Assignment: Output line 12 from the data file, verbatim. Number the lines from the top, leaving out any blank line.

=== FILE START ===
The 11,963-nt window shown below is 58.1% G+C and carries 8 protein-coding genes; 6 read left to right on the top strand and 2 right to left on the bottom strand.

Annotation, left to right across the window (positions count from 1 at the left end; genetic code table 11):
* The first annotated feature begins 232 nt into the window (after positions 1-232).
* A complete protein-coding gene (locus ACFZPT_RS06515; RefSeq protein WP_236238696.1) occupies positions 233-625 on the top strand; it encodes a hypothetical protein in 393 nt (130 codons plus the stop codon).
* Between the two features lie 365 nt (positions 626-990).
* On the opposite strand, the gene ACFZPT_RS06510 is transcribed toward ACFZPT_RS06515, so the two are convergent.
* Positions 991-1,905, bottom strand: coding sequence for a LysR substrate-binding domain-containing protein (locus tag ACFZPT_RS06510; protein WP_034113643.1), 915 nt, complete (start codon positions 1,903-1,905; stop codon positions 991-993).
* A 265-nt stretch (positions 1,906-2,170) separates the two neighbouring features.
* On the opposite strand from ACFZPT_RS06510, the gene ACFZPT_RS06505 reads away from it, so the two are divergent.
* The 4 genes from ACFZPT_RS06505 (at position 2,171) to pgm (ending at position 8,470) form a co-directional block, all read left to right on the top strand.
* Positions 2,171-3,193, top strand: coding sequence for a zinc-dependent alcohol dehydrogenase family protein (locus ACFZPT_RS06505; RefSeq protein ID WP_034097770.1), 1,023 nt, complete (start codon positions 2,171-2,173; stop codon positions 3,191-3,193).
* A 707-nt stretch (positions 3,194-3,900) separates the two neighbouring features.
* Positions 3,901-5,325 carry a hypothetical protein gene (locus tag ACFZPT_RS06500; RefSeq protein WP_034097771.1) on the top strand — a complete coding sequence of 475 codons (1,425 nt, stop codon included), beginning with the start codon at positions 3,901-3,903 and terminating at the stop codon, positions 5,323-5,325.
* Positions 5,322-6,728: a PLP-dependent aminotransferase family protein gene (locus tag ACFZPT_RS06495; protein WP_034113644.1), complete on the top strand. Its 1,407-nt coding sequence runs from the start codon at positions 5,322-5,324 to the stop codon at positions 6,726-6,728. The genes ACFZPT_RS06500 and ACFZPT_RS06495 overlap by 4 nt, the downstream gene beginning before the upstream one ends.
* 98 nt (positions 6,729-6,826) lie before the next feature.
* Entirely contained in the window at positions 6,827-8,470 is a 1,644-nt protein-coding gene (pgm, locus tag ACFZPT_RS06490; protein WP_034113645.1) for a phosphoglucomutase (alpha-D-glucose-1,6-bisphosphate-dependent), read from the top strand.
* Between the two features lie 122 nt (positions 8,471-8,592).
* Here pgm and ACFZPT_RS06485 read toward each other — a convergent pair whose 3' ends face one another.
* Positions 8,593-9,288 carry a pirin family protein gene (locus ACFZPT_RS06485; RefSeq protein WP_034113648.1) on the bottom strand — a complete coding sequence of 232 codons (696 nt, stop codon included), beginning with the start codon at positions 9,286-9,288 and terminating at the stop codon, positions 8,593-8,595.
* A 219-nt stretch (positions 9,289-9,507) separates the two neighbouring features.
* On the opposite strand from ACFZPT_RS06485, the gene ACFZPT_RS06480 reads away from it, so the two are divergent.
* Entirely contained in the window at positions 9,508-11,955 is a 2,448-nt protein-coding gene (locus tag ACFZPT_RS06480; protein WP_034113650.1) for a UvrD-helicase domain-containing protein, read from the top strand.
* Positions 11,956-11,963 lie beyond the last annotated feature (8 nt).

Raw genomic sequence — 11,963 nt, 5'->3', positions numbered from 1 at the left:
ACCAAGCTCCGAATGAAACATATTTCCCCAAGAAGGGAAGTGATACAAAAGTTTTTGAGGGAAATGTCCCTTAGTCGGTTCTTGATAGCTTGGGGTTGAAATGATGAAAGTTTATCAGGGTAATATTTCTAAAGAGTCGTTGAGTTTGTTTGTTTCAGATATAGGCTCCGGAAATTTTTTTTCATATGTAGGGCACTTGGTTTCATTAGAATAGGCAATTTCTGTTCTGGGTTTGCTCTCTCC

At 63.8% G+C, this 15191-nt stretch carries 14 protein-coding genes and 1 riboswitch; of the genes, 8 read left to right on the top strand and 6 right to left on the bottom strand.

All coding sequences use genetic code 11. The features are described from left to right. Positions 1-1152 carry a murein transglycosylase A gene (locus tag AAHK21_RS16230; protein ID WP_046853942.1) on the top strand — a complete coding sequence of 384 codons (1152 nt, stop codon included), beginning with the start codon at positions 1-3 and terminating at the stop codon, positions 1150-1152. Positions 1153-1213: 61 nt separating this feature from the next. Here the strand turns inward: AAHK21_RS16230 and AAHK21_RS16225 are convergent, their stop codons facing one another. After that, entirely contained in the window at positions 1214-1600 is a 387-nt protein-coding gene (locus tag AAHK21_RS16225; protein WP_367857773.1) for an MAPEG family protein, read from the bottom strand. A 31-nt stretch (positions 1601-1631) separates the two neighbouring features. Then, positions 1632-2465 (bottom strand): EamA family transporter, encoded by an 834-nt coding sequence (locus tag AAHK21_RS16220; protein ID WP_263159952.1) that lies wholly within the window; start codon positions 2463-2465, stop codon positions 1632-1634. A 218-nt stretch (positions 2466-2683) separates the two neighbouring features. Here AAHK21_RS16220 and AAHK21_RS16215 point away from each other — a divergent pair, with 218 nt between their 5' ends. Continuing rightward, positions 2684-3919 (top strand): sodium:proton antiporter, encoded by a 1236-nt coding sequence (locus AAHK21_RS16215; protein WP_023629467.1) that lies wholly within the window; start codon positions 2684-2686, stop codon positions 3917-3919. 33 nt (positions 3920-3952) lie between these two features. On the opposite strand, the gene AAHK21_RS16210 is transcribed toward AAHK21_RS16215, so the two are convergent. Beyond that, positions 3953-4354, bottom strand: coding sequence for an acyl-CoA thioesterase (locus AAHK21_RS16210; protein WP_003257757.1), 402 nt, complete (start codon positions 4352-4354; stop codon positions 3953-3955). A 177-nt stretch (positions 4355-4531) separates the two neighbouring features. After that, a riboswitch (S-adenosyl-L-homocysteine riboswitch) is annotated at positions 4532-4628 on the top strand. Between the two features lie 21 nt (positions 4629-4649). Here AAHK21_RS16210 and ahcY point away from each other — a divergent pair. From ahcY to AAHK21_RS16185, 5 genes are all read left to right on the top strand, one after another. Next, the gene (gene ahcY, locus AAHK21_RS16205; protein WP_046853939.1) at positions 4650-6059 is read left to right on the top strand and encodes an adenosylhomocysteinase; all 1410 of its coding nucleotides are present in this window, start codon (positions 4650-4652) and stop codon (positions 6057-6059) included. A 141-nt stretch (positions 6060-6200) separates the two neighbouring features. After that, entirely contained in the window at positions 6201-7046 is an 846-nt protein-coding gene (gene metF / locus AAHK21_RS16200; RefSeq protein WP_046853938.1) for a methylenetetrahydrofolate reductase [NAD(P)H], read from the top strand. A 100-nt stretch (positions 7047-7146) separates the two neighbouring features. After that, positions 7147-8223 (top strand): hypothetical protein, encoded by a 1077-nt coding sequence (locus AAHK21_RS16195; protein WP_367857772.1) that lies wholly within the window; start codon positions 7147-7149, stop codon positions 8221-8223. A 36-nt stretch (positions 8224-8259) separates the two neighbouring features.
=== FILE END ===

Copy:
* A 707-nt stretch (positions 3,194-3,900) separates the two neighbouring features.